Productions and Performers

Every Christmas show, panto or otherwise, needs a villain. Panto audiences (and I’m talking adults as well as kids) love to boo the villain and take enormous pleasure in letting him/her know exactly how they feel.

“You horrible, slimy little children. I’m going to melt all the interval ice creams. Ha ha ha!”

And they love him/her for it!

This year has been the year for evil women! Apart from The Sheriff of Nottingham, we've had the Wicked Queen, Carabosse and Gothel, but none of them were quite as fascinatingly evil as the svelte, suave, sophisticated and thoroughly scary Canopus Sly in Northern Stage’s The Sorcerer’s Apprentice. Created by writer Laura Lindow and domineeringly performed by Jessica Johnson, this androgynous embodiment of evil is undoubtedly my Christmas Villain of the Year, an award which must be shared equally between writer and performer.

After there has been little or no live theatre for 18 months or thereabouts, theatres and companies need to open with a bang and there was no production which left a bigger impact on me than Haddock and Chips from CaroleW Productions, a play both comic and serious, written by Janet Plater and superbly performed by Joe Caffrey and Phillippa Wilson, which opened at Gosforth Civic Theatre before touring to 14 other venues.

For me, definitely The Most Enjoyable First Post-Pandemic Show!

I’ve always loved children’s theatre, because good children’s theatre is simply good theatre, full stop. Kitchen Zoo was performing two of its hits at Northern Stage and ARC Stockton, one in a new version, but I didn’t manage to see them so I couldn’t justify choosing one or the other as “Best Children’s Show” but that didn’t matter because in August Unfolding Theatre gave us something very different in Stage 2 at Northern Stage.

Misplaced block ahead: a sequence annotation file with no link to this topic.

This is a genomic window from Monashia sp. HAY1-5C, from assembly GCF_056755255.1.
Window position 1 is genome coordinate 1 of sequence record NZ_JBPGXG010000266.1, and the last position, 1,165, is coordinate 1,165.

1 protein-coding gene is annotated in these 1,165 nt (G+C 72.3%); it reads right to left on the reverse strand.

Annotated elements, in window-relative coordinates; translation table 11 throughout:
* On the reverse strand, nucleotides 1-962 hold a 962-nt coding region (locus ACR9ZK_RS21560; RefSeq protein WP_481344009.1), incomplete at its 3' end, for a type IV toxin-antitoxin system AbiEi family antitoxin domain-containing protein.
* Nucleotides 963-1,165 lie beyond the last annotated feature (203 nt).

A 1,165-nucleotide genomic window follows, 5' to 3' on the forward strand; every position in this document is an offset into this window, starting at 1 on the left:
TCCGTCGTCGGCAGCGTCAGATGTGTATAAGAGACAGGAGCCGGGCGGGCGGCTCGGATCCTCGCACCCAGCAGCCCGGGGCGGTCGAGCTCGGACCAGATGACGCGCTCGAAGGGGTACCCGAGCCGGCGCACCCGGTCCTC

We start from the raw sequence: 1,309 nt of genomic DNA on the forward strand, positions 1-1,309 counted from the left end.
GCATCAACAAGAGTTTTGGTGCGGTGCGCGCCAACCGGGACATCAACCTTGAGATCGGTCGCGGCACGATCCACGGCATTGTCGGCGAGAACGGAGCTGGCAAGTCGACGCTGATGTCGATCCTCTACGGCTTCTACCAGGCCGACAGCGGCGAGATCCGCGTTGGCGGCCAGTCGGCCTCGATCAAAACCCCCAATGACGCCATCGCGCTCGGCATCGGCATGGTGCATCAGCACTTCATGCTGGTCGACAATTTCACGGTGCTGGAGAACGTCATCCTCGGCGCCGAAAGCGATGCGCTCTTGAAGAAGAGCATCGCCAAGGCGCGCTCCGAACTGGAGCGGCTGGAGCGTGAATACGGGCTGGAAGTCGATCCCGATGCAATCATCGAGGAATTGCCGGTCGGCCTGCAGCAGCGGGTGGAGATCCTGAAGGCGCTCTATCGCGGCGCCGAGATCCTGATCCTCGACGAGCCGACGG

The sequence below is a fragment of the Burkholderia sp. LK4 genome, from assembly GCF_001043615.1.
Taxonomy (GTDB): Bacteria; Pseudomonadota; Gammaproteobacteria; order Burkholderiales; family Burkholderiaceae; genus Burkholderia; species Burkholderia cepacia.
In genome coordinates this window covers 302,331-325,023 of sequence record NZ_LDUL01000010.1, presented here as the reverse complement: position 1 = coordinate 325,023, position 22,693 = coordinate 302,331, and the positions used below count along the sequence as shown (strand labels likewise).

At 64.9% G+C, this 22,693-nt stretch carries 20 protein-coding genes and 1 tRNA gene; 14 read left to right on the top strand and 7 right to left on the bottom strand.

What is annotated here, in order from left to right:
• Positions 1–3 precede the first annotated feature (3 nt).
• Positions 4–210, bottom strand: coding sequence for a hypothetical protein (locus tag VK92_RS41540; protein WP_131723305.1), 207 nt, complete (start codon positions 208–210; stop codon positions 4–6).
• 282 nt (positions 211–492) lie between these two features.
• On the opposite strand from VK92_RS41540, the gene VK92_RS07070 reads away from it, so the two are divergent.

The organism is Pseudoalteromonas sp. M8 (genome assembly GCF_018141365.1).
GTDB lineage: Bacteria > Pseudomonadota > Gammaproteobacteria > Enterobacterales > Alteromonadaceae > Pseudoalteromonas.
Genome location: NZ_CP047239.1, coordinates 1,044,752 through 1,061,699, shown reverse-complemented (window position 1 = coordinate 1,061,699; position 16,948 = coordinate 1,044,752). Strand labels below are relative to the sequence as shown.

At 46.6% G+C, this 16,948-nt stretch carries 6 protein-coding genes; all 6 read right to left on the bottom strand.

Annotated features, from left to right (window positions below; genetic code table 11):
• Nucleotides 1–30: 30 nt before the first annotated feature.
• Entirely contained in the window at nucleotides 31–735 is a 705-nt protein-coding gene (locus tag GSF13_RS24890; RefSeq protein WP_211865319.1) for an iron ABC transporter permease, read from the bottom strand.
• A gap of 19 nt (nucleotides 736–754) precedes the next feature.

Free School Meals was scripted by Luca Rutherford based on workshops she, Unfolding Theatre’s director Annie Rigby and associate artist Alex Elliott did with children aged 7 to 12 from Byker and Walker in Newcastle, and was based on footballer Marcus Rashford’s school meals campaign. It was hard-hitting and beautifully performed by the kids who had done so much to create it and deserves special recognition as the Most Hard-Hitting Piece of Dramatic Social Commentary.

And I have to say that there were other socially conscious professional productions during the year in the Newcastle Fringe which didn’t have the impact of Free School Meals.

“And what about the streamed productions?” I hear you ask.

Two really stood out for me, one theatre and one dance. The November Club’s Repeat Signal successfully combined a sense of place (Woodhorn Colliery), a touch of the (possibly) supernatural, the meeting of two cultures and a young man and a young girl developing a relationship, all in 30 minutes, leaving the audience with a warm glow. For me, this was definitely the Best Stream (Drama).

Michael Heatley and Hit the Ground Running Dance Theatre Company's Macho used Easington Social Welfare Centre, essentially a working men’s club, and its members, who were listening to a comic in the concert room, drinking in the bar or playing snooker, as a powerful and fully integrated background to the dancers’ turmoil and confusion of trying to understand and deal with what is it means to be a man. This wins the Best Stream (Dance).

Let’s hope—oh please!—that at the end of 2022 we can follow the usual pattern of the Best of North East Theatre and pick up where we left off in 2019!